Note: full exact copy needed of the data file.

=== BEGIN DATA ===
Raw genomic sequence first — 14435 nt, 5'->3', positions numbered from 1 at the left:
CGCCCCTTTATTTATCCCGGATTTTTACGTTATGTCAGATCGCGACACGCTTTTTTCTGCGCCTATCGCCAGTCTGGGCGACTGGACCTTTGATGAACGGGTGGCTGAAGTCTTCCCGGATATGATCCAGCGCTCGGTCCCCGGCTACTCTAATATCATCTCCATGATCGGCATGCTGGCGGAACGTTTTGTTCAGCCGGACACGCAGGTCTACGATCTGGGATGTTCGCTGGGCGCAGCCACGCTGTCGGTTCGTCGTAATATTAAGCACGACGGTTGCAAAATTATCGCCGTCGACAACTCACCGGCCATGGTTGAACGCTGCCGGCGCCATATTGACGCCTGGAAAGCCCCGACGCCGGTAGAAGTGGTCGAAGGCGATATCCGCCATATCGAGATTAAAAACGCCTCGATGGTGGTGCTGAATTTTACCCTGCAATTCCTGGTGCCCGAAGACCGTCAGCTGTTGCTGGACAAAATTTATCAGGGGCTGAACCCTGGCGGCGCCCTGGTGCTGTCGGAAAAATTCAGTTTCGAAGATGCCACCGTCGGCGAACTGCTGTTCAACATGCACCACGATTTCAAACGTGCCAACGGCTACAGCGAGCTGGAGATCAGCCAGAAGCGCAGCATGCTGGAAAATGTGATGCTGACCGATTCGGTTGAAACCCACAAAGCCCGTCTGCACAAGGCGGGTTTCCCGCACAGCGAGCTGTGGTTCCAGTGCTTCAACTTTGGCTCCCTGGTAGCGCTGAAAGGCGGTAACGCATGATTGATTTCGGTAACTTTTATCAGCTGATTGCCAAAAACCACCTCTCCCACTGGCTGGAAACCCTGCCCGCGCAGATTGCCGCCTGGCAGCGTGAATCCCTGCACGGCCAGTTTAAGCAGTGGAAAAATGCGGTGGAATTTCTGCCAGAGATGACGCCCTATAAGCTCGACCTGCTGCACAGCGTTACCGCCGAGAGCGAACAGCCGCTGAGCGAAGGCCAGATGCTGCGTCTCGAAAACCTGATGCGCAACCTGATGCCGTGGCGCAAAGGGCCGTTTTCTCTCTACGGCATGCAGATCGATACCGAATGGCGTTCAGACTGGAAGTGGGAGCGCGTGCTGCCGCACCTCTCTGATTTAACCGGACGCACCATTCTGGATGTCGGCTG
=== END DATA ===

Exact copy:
Raw genomic sequence first — 14435 nt, 5'->3', positions numbered from 1 at the left:
CGCCCCTTTATTTATCCCGGATTTTTACGTTATGTCAGATCGCGACACGCTTTTTTCTGCGCCTATCGCCAGTCTGGGCGACTGGACCTTTGATGAACGGGTGGCTGAAGTCTTCCCGGATATGATCCAGCGCTCGGTCCCCGGCTACTCTAATATCATCTCCATGATCGGCATGCTGGCGGAACGTTTTGTTCAGCCGGACACGCAGGTCTACGATCTGGGATGTTCGCTGGGCGCAGCCACGCTGTCGGTTCGTCGTAATATTAAGCACGACGGTTGCAAAATTATCGCCGTCGACAACTCACCGGCCATGGTTGAACGCTGCCGGCGCCATATTGACGCCTGGAAAGCCCCGACGCCGGTAGAAGTGGTCGAAGGCGATATCCGCCATATCGAGATTAAAAACGCCTCGATGGTGGTGCTGAATTTTACCCTGCAATTCCTGGTGCCCGAAGACCGTCAGCTGTTGCTGGACAAAATTTATCAGGGGCTGAACCCTGGCGGCGCCCTGGTGCTGTCGGAAAAATTCAGTTTCGAAGATGCCACCGTCGGCGAACTGCTGTTCAACATGCACCACGATTTCAAACGTGCCAACGGCTACAGCGAGCTGGAGATCAGCCAGAAGCGCAGCATGCTGGAAAATGTGATGCTGACCGATTCGGTTGAAACCCACAAAGCCCGTCTGCACAAGGCGGGTTTCCCGCACAGCGAGCTGTGGTTCCAGTGCTTCAACTTTGGCTCCCTGGTAGCGCTGAAAGGCGGTAACGCATGATTGATTTCGGTAACTTTTATCAGCTGATTGCCAAAAACCACCTCTCCCACTGGCTGGAAACCCTGCCCGCGCAGATTGCCGCCTGGCAGCGTGAATCCCTGCACGGCCAGTTTAAGCAGTGGAAAAATGCGGTGGAATTTCTGCCAGAGATGACGCCCTATAAGCTCGACCTGCTGCACAGCGTTACCGCCGAGAGCGAACAGCCGCTGAGCGAAGGCCAGATGCTGCGTCTCGAAAACCTGATGCGCAACCTGATGCCGTGGCGCAAAGGGCCGTTTTCTCTCTACGGCATGCAGATCGATACCGAATGGCGTTCAGACTGGAAGTGGGAGCGCGTGCTGCCGCACCTCTCTGATTTAACCGGACGCACCATTCTGGATGTCGGCTG